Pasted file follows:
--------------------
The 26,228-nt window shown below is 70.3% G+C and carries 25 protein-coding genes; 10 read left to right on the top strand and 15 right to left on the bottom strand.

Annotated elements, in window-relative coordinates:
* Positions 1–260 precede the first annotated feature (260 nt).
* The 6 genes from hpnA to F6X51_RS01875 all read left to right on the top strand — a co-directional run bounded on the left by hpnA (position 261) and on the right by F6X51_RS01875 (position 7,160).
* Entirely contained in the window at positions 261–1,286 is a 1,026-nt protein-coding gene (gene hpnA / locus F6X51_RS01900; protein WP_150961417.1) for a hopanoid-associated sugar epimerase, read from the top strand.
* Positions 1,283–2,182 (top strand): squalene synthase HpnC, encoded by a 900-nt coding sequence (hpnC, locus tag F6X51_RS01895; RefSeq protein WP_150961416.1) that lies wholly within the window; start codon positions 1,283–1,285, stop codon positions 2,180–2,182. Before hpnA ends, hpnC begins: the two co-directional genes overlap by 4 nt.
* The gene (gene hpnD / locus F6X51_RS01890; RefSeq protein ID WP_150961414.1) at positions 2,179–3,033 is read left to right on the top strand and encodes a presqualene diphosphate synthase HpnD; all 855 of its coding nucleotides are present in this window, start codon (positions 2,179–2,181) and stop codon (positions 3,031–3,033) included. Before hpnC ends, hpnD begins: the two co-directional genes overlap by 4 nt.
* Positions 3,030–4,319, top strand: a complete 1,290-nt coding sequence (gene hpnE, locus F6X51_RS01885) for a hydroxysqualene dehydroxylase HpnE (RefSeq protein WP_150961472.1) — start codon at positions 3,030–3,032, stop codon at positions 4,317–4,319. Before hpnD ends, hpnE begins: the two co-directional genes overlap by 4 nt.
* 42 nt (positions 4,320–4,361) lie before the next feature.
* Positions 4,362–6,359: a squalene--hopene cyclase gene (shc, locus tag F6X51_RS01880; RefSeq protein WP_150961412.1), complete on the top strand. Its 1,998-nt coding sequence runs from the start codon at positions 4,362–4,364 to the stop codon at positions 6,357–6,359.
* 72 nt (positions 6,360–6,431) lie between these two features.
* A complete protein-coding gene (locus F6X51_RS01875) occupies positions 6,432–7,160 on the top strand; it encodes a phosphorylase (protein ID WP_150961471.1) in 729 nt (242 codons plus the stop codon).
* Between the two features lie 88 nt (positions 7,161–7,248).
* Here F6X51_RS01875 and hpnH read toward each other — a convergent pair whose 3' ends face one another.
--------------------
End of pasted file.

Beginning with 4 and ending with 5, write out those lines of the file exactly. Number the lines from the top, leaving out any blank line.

* The 6 genes from hpnA to F6X51_RS01875 all read left to right on the top strand — a co-directional run bounded on the left by hpnA (position 261) and on the right by F6X51_RS01875 (position 7,160).
* Entirely contained in the window at positions 261–1,286 is a 1,026-nt protein-coding gene (gene hpnA / locus F6X51_RS01900; protein WP_150961417.1) for a hopanoid-associated sugar epimerase, read from the top strand.